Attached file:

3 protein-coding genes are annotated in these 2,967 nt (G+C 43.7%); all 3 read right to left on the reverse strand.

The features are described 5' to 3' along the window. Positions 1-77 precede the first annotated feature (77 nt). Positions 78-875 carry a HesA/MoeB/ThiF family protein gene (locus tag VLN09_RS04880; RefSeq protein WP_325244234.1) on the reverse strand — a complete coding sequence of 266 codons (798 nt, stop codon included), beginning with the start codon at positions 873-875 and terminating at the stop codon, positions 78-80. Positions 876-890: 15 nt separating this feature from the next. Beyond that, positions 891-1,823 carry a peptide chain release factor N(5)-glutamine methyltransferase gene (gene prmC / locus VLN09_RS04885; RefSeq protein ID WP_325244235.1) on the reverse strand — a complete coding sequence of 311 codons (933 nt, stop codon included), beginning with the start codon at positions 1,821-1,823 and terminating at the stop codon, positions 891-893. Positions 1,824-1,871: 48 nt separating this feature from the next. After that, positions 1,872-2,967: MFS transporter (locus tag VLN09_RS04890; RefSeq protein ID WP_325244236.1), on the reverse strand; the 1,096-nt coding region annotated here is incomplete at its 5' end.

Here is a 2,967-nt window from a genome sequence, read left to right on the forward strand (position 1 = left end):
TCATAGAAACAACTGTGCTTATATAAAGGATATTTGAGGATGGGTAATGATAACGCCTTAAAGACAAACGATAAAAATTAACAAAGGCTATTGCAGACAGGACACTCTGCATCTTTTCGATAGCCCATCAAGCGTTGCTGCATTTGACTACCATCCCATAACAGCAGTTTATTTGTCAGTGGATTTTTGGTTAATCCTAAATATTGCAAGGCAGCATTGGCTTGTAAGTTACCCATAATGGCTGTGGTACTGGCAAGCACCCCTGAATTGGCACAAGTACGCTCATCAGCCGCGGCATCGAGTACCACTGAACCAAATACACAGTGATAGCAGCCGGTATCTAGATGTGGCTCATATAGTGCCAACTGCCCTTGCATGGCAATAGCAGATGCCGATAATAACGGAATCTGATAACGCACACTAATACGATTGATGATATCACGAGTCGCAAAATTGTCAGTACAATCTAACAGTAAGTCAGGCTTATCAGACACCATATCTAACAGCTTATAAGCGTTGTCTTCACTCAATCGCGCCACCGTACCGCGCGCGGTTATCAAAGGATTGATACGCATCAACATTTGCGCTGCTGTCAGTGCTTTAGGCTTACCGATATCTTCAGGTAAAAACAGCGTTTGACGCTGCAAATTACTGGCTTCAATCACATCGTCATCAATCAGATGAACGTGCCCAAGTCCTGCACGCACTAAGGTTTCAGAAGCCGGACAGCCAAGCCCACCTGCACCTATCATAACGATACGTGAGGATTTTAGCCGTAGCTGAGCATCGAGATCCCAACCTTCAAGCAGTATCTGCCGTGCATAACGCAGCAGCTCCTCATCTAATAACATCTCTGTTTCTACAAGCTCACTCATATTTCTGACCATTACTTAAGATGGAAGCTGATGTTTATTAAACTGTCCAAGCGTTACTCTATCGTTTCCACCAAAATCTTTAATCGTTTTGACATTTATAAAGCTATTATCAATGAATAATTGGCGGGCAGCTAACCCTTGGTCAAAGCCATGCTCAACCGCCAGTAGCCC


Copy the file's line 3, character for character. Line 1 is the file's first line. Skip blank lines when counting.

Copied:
Here is a 2,967-nt window from a genome sequence, read left to right on the forward strand (position 1 = left end):